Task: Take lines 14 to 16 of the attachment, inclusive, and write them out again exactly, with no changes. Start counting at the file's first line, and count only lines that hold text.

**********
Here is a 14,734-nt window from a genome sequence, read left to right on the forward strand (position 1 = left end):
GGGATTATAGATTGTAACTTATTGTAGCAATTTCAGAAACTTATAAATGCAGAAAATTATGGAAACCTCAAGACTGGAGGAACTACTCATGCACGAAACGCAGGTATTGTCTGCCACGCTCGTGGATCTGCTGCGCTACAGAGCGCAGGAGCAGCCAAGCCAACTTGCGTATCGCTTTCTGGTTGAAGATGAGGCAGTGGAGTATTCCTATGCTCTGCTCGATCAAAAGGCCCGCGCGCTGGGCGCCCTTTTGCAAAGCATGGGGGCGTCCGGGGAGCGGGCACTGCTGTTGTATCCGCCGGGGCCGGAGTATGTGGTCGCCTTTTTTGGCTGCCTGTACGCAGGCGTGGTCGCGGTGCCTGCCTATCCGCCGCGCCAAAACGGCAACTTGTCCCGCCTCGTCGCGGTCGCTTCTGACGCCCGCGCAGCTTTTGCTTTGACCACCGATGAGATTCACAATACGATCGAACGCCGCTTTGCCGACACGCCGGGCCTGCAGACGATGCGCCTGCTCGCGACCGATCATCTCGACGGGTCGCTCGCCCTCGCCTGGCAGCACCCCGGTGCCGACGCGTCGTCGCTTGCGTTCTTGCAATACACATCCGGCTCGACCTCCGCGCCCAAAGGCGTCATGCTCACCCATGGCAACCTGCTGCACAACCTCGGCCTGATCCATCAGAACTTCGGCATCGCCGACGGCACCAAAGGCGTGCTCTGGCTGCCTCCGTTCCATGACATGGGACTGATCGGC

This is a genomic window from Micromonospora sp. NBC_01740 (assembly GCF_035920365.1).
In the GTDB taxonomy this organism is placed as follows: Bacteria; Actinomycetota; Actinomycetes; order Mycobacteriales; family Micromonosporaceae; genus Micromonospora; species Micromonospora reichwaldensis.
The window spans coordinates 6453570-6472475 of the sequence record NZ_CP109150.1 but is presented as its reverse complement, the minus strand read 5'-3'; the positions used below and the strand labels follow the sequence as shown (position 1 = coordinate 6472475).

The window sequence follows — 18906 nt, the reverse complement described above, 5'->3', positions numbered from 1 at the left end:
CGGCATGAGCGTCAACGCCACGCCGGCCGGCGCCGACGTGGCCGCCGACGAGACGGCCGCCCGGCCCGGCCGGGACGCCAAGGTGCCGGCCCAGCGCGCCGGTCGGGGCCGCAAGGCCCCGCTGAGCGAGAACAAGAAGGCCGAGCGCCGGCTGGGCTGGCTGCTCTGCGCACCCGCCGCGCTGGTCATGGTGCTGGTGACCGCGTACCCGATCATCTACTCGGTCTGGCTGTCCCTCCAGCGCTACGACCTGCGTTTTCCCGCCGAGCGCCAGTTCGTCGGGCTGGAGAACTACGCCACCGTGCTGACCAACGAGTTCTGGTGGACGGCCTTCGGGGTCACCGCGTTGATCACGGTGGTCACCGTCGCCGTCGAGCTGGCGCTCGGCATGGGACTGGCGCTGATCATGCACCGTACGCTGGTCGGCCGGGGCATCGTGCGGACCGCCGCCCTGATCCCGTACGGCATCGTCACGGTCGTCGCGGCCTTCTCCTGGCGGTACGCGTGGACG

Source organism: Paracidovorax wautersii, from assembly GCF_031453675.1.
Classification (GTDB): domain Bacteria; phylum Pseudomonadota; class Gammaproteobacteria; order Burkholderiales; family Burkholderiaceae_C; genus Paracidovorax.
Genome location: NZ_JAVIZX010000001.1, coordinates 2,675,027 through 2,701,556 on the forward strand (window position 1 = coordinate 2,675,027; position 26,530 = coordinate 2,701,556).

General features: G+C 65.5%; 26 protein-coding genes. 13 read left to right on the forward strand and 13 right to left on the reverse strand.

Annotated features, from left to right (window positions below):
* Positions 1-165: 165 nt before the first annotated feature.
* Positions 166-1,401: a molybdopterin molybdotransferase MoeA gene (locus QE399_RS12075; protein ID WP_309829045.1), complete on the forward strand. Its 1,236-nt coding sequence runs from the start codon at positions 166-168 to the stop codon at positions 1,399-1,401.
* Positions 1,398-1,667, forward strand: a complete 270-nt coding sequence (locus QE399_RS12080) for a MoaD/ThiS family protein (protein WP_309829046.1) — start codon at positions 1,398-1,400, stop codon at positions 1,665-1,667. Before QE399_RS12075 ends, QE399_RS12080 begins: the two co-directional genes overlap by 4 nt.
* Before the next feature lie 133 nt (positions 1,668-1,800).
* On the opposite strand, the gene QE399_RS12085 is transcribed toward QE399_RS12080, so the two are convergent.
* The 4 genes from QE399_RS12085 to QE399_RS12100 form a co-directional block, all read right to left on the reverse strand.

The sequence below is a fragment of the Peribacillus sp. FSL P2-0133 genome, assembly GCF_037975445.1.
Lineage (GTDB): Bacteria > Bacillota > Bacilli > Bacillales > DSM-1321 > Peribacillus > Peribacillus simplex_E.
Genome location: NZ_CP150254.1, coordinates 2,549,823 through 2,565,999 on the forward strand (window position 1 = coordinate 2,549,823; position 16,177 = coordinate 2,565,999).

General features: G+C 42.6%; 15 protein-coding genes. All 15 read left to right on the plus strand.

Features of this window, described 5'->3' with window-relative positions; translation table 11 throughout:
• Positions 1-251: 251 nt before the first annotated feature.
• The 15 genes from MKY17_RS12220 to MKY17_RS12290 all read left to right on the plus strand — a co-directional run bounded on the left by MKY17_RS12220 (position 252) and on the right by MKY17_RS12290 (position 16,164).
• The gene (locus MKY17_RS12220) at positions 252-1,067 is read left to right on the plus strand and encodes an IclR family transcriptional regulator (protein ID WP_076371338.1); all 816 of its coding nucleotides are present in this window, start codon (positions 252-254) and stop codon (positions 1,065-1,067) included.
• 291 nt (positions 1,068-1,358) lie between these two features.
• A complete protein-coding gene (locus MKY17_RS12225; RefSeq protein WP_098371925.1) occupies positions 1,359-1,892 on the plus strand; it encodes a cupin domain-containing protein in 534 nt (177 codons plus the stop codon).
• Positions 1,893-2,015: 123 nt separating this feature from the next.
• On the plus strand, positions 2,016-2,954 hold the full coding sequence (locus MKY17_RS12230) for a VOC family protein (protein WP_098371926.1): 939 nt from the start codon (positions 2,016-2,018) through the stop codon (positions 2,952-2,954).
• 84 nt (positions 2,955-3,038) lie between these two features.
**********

* Positions 166-1,401: a molybdopterin molybdotransferase MoeA gene (locus QE399_RS12075; protein ID WP_309829045.1), complete on the forward strand. Its 1,236-nt coding sequence runs from the start codon at positions 166-168 to the stop codon at positions 1,399-1,401.
* Positions 1,398-1,667, forward strand: a complete 270-nt coding sequence (locus QE399_RS12080) for a MoaD/ThiS family protein (protein WP_309829046.1) — start codon at positions 1,398-1,400, stop codon at positions 1,665-1,667. Before QE399_RS12075 ends, QE399_RS12080 begins: the two co-directional genes overlap by 4 nt.
* Before the next feature lie 133 nt (positions 1,668-1,800).